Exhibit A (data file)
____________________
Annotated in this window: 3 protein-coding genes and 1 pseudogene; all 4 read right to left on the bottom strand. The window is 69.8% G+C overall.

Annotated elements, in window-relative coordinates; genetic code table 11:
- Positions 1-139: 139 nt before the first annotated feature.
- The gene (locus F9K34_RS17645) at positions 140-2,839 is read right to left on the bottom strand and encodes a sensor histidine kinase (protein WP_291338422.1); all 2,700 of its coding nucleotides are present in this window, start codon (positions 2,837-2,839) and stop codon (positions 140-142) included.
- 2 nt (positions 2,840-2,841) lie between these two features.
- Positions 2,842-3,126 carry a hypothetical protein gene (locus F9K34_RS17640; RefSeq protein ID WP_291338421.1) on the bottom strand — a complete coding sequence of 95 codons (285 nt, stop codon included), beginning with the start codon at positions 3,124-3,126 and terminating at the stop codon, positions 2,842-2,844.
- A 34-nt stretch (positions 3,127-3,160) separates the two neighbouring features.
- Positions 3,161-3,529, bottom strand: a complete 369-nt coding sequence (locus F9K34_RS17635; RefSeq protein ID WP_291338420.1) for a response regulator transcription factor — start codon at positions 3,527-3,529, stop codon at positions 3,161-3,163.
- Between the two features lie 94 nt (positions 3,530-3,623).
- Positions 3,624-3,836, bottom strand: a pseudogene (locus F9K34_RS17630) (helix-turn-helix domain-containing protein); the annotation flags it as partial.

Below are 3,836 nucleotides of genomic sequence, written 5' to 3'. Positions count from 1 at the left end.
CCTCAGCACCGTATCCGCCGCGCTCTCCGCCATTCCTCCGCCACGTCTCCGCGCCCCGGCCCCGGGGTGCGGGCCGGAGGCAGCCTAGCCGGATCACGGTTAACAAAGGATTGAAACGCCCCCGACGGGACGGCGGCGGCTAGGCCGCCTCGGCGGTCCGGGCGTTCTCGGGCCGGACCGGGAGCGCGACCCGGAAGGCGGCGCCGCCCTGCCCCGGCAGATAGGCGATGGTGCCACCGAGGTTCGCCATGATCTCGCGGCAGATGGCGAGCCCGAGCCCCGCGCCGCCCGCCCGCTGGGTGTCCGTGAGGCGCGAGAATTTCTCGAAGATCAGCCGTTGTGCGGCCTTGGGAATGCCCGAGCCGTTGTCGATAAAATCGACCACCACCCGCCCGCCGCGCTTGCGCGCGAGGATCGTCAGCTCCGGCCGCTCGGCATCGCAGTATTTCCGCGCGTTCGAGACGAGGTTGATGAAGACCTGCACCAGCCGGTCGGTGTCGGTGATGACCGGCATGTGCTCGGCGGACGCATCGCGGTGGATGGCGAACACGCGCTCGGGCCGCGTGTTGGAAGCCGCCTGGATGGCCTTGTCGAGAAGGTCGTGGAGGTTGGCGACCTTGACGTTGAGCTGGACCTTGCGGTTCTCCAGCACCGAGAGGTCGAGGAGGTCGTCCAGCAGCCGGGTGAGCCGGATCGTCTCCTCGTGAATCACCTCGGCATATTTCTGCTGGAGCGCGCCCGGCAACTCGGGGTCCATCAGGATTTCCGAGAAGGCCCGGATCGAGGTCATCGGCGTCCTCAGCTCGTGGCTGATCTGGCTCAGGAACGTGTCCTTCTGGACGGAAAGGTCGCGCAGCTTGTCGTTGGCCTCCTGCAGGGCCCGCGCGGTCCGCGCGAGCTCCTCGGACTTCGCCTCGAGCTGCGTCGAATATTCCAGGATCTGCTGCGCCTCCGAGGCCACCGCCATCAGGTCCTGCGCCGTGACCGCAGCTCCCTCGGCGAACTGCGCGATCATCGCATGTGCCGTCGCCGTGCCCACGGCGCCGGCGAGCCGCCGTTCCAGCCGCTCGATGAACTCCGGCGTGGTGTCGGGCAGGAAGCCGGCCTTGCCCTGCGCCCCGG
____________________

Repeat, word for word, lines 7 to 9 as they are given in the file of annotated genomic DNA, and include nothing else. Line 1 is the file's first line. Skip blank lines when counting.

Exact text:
- A 34-nt stretch (positions 3,127-3,160) separates the two neighbouring features.
- Positions 3,161-3,529, bottom strand: a complete 369-nt coding sequence (locus F9K34_RS17635; RefSeq protein ID WP_291338420.1) for a response regulator transcription factor — start codon at positions 3,527-3,529, stop codon at positions 3,161-3,163.
- Between the two features lie 94 nt (positions 3,530-3,623).